This customer service course for hospitals, medical centers, and long-term care facilities will:
- Explain how service in healthcare differs from service in other industries.
- Define the importance of being present, polite, proactive, and positive.
- Offer tactics for communicating with empathy.
- Suggest steps for handling upset, confused, and scared patients.
- Outline strategies for managing stress.
Regardless of what happens with the government, the pressure healthcare providers experience isn’t likely to disappear anytime soon. This course focuses on the people skills people working in healthcare must master in order to earn top patient-satisfaction scores. The program addresses service challenges specific to healthcare environments. It is taught in a highly interactive format and is designed to keep those who rarely sit behind a desk engaged throughout the workshop.
At this program’s conclusion, participants should be able to:
- Differentiate healthcare customer service from other types of service interactions.
- Describe how patient-satisfaction scores are linked to customer service.
- Explain the difference between on-stage and off-stage behavior.
- Identify barriers to providing high-quality customer service.
- Be present with patients and their families.
- Demonstrate empathy.
- Reduce uncertainty and patient anxiety.
- Calm upset patients and their families.
- Effectively manage job stress.
- Develop an action plan to improve their customer service skills.
The following outline highlights some of the course’s key learning points. As part of your training program, we will modify content as needed to meet your business objectives. Upon request, we will provide you with a copy of the participant materials prior to the session(s).
Be Patient: Why Healthcare Customer Service Is Different
If given a choice, most people who visit a doctor or other healthcare provider would prefer to be somewhere else. Many don’t feel well, some are irreversibly ill, some are concerned about finances, and some are watching their loved ones suffer. This opening discussion looks at the service challenges specific to healthcare and the expectations patients and their family members have of their healthcare providers.
Be Present: Giving Customers Undivided Attention
In an ever distracted world, nothing says “you matter, and I am here to help” like giving someone undivided attention. In this part of the workshop, we will talk about what undivided attention looks and sounds like in various roles. Through a series of exercises, participants will practice techniques for removing distractions, building rapport, showing empathy, and putting patients and their families at ease.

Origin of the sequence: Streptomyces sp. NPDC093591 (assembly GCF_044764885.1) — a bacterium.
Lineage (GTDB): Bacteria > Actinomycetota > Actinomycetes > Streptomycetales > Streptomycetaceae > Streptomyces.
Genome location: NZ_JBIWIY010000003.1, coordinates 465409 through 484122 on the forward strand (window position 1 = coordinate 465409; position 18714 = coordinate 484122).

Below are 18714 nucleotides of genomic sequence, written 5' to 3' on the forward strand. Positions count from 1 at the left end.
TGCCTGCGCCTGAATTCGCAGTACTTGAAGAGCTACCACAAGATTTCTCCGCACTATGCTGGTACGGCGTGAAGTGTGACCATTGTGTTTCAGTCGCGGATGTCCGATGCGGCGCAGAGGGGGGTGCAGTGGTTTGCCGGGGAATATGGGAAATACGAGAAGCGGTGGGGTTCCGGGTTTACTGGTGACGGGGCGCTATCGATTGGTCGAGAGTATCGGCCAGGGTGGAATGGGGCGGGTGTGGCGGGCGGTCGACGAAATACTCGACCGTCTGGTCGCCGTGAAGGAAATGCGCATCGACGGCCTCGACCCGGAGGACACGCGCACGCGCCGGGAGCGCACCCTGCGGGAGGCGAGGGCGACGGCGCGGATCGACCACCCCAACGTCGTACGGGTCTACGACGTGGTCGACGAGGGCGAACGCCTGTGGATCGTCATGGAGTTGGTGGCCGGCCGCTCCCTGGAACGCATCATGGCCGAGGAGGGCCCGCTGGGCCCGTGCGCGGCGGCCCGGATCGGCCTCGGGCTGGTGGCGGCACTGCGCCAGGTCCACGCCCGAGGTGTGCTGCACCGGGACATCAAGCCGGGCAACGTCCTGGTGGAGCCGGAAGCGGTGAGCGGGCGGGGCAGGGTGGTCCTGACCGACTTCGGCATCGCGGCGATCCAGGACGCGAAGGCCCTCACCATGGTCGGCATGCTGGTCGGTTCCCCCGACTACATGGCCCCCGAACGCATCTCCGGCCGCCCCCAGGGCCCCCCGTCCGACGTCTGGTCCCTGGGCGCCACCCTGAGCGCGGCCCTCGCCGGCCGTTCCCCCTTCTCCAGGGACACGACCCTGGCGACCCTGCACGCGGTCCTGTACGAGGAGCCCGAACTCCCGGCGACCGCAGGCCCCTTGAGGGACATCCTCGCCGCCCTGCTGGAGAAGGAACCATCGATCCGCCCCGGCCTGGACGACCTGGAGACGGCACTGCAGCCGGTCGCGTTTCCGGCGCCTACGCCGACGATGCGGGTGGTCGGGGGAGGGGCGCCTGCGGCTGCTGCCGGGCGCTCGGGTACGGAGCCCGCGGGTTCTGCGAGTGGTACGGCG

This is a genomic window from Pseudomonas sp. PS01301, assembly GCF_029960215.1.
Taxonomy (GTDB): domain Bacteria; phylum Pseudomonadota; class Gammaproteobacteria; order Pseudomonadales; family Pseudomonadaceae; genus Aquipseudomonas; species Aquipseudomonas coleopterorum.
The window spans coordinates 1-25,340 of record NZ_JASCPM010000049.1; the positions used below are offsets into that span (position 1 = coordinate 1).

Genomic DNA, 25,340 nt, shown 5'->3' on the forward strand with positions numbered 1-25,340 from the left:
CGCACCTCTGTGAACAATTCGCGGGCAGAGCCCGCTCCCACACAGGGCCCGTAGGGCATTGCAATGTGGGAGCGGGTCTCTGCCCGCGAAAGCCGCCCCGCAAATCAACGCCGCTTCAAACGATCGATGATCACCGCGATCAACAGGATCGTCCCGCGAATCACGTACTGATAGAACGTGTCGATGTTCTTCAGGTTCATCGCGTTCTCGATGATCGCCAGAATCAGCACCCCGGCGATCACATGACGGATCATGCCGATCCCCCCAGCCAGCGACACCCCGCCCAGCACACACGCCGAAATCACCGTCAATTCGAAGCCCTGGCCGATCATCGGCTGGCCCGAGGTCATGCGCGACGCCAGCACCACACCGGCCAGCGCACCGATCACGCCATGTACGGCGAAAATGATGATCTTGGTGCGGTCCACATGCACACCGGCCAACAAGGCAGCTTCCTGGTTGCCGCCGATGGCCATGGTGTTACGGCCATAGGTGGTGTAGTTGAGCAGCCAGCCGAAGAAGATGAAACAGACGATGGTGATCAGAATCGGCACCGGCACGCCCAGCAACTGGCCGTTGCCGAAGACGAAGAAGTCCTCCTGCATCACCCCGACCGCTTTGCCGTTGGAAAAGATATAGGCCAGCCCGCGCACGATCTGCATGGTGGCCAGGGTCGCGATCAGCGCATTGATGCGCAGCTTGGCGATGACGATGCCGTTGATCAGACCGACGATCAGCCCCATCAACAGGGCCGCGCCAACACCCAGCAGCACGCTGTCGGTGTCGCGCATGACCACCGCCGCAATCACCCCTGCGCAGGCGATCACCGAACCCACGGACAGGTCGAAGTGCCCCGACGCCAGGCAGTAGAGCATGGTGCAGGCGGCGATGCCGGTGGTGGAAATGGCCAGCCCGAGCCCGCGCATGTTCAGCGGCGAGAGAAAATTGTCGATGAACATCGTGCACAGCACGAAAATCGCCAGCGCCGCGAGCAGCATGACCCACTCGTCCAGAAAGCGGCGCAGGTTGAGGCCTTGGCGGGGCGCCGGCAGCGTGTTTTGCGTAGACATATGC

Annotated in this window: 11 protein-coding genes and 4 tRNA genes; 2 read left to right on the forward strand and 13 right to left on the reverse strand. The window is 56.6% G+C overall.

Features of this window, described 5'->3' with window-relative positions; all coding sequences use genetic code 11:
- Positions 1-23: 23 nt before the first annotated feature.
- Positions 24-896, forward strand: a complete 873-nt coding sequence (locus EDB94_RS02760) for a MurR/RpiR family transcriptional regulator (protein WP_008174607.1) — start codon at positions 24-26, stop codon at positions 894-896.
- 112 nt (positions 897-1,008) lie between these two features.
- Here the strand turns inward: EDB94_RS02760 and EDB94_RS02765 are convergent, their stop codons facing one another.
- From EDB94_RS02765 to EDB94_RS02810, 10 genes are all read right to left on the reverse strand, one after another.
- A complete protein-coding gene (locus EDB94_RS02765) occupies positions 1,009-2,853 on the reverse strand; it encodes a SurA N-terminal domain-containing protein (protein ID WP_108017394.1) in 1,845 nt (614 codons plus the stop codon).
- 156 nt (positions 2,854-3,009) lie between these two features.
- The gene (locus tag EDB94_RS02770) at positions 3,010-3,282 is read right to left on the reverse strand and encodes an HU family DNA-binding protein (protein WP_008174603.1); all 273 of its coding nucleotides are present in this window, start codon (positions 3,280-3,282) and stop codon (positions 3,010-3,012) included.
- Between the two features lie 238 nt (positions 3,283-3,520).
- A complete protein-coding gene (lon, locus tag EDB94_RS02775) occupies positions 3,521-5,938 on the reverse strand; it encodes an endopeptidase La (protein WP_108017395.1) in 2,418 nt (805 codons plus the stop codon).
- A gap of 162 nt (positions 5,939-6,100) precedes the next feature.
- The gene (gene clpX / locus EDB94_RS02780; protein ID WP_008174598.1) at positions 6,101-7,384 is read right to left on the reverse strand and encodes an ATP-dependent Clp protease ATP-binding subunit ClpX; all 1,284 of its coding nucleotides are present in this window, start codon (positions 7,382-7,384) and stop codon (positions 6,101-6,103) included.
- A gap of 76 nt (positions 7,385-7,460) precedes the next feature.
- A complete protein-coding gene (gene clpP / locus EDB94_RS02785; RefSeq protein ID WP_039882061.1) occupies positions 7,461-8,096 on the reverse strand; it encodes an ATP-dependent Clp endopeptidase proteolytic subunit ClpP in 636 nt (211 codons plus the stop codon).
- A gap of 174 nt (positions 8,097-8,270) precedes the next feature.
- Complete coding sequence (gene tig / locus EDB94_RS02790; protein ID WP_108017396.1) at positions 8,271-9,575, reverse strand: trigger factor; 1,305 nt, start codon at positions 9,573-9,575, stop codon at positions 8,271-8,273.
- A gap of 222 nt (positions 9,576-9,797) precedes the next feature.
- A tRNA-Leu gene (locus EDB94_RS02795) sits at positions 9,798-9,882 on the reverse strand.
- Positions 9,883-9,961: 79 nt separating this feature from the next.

Be Polite: Exhibiting Common Courtesy
No matter the situation and regardless of whether patients or their families have earned it, great service providers show respect to everyone. This workshop segment explores the ins and outs of courtesy and the concept of on-stage and off-stage behavior. During this part of the course, participants should form a clear idea of what’s appropriate for work and what behaviors are better left to personal time.
Be Proactive: Letting People Know What’s Next and More
Keeping people informed and correcting problems are two cornerstones of proactive behavior. This section of the seminar explores the anxiety people feel when they are left in the dark and the annoyance they experience when obvious problems are ignored. Whether it’s being informed about wait times, knowing where to go to find a lab, or understanding an upcoming procedure, patients and their families experience considerably less stress when they know what to expect. They also feel more comfortable when they see providers correcting such obvious problems as an overflowing wastebasket, a disorderly waiting room, or a loud conversation between employees. By the conclusion of this discussion, participants should understand the importance of being proactive and what that looks like back on the job.
Be Positive: Handling Difficult Situations and Challenging People
Healthcare settings can be fast-paced, congested, troubling, and stressful to patients and employees alike. In this part of the course, we will look at difficult situations and solutions for deescalating tense situations, calming upset people, and moving toward manageable solutions.
Be Pressure Tolerant: Managing Stress
Whether it’s handling extra work, interacting with a difficult patient, or training a coworker when there isn’t much time, stress happens on the job. Successful people experience no less stress than anyone else. The difference is they know what to do with it. This final part of the course explores physical and mental techniques for staying fresh and professional, even when the surroundings are chaotic.
At this healthcare customer service training workshop’s conclusion, participants should understand the fundamentals of great service in a medical environment, the difference between on-stage and off-stage behavior, the importance of being patient, present, polite, proactive, positive, and able to manage pressure on the job.